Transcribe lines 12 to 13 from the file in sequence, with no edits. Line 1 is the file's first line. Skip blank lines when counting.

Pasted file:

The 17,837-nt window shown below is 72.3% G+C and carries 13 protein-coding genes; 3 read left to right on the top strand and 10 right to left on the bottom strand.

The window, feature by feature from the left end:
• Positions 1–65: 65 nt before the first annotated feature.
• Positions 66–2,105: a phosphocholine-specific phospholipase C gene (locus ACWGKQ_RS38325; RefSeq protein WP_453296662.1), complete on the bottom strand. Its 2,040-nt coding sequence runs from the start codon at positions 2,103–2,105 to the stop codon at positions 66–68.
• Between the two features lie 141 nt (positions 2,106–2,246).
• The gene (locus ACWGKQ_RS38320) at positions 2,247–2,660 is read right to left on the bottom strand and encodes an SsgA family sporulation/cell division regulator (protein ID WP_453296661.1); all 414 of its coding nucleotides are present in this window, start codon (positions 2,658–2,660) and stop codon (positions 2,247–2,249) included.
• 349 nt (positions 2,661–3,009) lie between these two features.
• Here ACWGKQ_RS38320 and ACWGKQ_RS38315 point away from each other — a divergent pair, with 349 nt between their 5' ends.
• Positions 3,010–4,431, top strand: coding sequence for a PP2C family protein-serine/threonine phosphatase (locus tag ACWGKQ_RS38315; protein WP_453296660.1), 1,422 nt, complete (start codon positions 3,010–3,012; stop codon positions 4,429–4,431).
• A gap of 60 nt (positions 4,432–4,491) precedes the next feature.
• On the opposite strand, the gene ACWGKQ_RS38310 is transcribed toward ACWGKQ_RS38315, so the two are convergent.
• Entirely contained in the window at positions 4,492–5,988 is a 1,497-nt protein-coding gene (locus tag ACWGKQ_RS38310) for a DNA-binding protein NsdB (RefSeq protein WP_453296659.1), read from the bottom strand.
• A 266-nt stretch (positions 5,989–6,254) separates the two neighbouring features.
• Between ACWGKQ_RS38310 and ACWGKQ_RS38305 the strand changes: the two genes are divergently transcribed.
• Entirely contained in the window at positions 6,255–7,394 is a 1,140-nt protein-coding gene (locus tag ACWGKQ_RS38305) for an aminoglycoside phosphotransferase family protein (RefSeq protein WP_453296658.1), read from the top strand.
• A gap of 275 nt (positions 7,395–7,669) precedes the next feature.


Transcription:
• Entirely contained in the window at positions 4,492–5,988 is a 1,497-nt protein-coding gene (locus tag ACWGKQ_RS38310) for a DNA-binding protein NsdB (RefSeq protein WP_453296659.1), read from the bottom strand.
• A 266-nt stretch (positions 5,989–6,254) separates the two neighbouring features.